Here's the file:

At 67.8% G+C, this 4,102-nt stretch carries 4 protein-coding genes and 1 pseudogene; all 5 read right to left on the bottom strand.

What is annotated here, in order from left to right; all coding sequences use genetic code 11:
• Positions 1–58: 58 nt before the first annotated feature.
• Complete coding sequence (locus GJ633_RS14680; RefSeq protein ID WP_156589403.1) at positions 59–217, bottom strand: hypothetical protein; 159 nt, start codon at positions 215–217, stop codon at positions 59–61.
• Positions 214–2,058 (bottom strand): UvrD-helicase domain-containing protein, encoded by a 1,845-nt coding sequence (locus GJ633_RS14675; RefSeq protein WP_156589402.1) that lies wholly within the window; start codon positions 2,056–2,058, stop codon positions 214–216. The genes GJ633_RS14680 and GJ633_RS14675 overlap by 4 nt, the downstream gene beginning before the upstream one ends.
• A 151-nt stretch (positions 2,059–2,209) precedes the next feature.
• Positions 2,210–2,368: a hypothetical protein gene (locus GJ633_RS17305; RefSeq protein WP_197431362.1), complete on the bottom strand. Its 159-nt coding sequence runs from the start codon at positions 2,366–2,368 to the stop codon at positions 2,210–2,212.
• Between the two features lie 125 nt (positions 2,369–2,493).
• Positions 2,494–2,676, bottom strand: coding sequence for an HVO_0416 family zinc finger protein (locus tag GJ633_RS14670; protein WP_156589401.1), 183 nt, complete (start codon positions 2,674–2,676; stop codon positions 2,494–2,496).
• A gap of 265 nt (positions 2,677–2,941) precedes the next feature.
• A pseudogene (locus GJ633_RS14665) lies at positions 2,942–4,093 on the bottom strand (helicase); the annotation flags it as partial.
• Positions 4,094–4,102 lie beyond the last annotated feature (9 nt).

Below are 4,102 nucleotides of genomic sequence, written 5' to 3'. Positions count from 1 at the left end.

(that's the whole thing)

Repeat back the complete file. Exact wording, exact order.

At 67.8% G+C, this 4,102-nt stretch carries 4 protein-coding genes and 1 pseudogene; all 5 read right to left on the bottom strand.

What is annotated here, in order from left to right; all coding sequences use genetic code 11:
• Positions 1–58: 58 nt before the first annotated feature.
• Complete coding sequence (locus GJ633_RS14680; RefSeq protein ID WP_156589403.1) at positions 59–217, bottom strand: hypothetical protein; 159 nt, start codon at positions 215–217, stop codon at positions 59–61.
• Positions 214–2,058 (bottom strand): UvrD-helicase domain-containing protein, encoded by a 1,845-nt coding sequence (locus GJ633_RS14675; RefSeq protein WP_156589402.1) that lies wholly within the window; start codon positions 2,056–2,058, stop codon positions 214–216. The genes GJ633_RS14680 and GJ633_RS14675 overlap by 4 nt, the downstream gene beginning before the upstream one ends.
• A 151-nt stretch (positions 2,059–2,209) precedes the next feature.
• Positions 2,210–2,368: a hypothetical protein gene (locus GJ633_RS17305; RefSeq protein WP_197431362.1), complete on the bottom strand. Its 159-nt coding sequence runs from the start codon at positions 2,366–2,368 to the stop codon at positions 2,210–2,212.
• Between the two features lie 125 nt (positions 2,369–2,493).
• Positions 2,494–2,676, bottom strand: coding sequence for an HVO_0416 family zinc finger protein (locus tag GJ633_RS14670; protein WP_156589401.1), 183 nt, complete (start codon positions 2,674–2,676; stop codon positions 2,494–2,496).
• A gap of 265 nt (positions 2,677–2,941) precedes the next feature.
• A pseudogene (locus GJ633_RS14665) lies at positions 2,942–4,093 on the bottom strand (helicase); the annotation flags it as partial.
• Positions 4,094–4,102 lie beyond the last annotated feature (9 nt).

Below are 4,102 nucleotides of genomic sequence, written 5' to 3'. Positions count from 1 at the left end.